The world in one park: Irina Rozovsky's best photograph

‘If you’re standing still on a New York street, you’re either lost or crazy. But on the shores of this lake, I saw real stillness for the first time’

I thought I knew Prospect Park. Living in Brooklyn, I had visited many times. It was always nice there but I never thought much about it, nor was it so interesting to me photographically. Then, one early summer evening in 2011, a friend invited me to join her on a boat ride on the lake for her birthday. I had no idea there was a lake, and I remember being disoriented and getting lost trying to find it. Finally on that boat, floating slowly through the dusk, what I saw was so good I had to pinch myself.

In New York, if you’re standing still on the street, you’re either lost or crazy. Maybe you’re waiting for someone, but even then you’re pacing. On that lake was the first time I’d seen real stillness in New York. It felt as if someone had stopped the clock. I realised the Long Meadow area of the park where I’d always gone was just one section – the homogenous, wealthier corner. But here at the lake was the world. On the shores was every kind of person – a patchwork of cultures, ethnicities and religions. All these different people were there, all perfectly equal, all perfectly at ease.

Something powerful clicked in me. The majority of my work somehow loops back to my family’s immigration when I was seven, we came to the US from Russia with just two suitcases. I felt echoes of that story belonged to many here, and that was reaffirming. There was a kind of mutual understanding.

I started coming to photograph as often as I could. The park was infinite – every day there were new people, new encounters. But there was also some predictability, since people tend to go to the area closest to their neighbourhood. They are soft boundaries of course, there is mixing and overlap, but there’s a Haitian area, somewhere Latinos hang out, the places Russians tend to go. It reflects the geography of Brooklyn and the diversity of the city. I studied Spanish and French, and spoke Russian at home, so for a moment I could fit in. My tactic was to hang out for a while, then continue on.

The group in this image were sitting near the Flatbush-Parkside entrance. Some were always in this spot and they looked almost as if they were on the couch in their living room at home. I remember hesitating to approach them, but when I did they were welcoming. I like the guy’s expression, he doesn’t have a photo face on. It reminds me of the faces in Manet’s paintings – he’s curious and amused, wondering about me, about the viewer. We probably exchanged names but nothing formal. I’m not a photojournalist, I’m not after facts.

It might seem now that I was intruding, but these were simpler times. The people I encountered were pleased someone was showing an interest. I did notice a turning point in attitudes, I think, around the time Instagram came around, and people became more image-conscious. They would say: “Can you send that to me on Instagram or email it?” This photograph is from before then.

It would be hard to come this close to strangers elsewhere. On the street, people have a place to go, and I can’t knock on doors asking for pictures. But the park allows it. People are at their best here, they’re relaxed and more approachable. You can stake out your spot but you know it’s not private. Other people have as much right to be there as you, everyone accepts that.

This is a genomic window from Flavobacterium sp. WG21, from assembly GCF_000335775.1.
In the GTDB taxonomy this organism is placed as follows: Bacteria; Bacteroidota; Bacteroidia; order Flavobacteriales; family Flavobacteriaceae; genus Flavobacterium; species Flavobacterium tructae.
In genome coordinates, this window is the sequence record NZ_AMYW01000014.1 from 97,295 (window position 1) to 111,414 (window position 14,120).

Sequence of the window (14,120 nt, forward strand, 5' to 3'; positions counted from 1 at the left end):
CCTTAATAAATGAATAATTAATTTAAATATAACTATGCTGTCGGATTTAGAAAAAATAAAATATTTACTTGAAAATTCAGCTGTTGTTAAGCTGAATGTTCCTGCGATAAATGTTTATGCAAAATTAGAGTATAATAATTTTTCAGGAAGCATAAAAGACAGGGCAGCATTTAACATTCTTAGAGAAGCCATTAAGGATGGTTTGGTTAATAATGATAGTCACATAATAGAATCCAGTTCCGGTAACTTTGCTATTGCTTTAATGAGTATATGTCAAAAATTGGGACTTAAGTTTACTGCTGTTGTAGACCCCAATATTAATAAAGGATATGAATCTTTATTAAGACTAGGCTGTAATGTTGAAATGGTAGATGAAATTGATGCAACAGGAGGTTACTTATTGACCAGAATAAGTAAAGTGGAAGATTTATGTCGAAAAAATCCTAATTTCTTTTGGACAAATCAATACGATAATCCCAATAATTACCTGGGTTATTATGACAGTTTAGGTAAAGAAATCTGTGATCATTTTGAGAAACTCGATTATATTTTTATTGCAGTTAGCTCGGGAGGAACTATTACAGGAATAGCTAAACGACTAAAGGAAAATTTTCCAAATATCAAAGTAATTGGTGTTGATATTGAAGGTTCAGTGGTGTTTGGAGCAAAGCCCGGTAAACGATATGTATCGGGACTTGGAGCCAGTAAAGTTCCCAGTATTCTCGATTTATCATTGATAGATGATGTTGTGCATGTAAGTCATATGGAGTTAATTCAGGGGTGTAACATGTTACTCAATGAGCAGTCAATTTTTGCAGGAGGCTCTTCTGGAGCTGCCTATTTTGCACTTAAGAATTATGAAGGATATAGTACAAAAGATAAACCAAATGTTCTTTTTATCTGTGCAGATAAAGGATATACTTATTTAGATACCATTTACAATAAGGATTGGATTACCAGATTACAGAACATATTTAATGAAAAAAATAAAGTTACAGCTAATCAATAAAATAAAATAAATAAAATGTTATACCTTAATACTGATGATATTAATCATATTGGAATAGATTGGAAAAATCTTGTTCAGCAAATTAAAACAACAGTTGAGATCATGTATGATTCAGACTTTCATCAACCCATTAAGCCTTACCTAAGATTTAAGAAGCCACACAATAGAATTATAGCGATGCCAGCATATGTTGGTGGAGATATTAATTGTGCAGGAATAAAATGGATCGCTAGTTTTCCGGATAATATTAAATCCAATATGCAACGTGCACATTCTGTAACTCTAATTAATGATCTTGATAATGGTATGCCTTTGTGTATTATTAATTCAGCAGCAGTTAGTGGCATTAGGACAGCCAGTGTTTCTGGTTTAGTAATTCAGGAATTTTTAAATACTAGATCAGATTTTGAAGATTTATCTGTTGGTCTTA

I don’t remember anyone objecting to being photographed. Maybe that’s because I didn’t come across as threat: my motivation was curiosity and my own sense of euphoria. I think now it might be more difficult. There’s more social tension and, with the pandemic, everyone is on edge.

I spent about 10 years on the project and shot 400-500 images. But it always felt like it needed more photos and I procrastinated at its end. In February 2020, I was back in New York and went to the park to photograph. As I was leaving, I passed a small boy and his grandfather; the boy pointed at me, and in Russian his grandfather said: “The lady is making park photographs.” That was a good moment to say to myself, “Nope, I made them. I’m done.”

It was the last time I travelled anywhere before the virus hit – I remember a few people on the subway were wearing masks that day, which seemed strange at the time. A friend who lives nearby said the park is so meaningful to people now because it’s their only place to go. They have masks on, but it’s busier than ever.

Irina Rozovsky, photographer

Irina Rozovsky’s CV

Born: Moscow, 1981.

Training: Massachusetts College of Art.

Influences: Chris Killip, Seydou Keita, Richard Billingham, Jitka Hanzlová.

High point: “Walking into an exhibition at the Metropolitan Museum of Art called Talking Pictures, where 122 photographs that I made with friend and collaborator Manjari Sharma stretched across a very long wall.”

Low point: “Driving a rental car into a ditch in Montenegro; sitting in a dumpster in Syracuse, looking for negatives I thought had been accidentally thrown out; missing flights; dropping cameras, etc. But it all seems OK in retrospect.”

Top tip: “As John Lennon said, life is what happens to you while you’re busy making other plans.”

In Plain Air by Irina Rozovsky is published by Mack in March.

Contributor

Interview by Diane Smyth

The GuardianTramp

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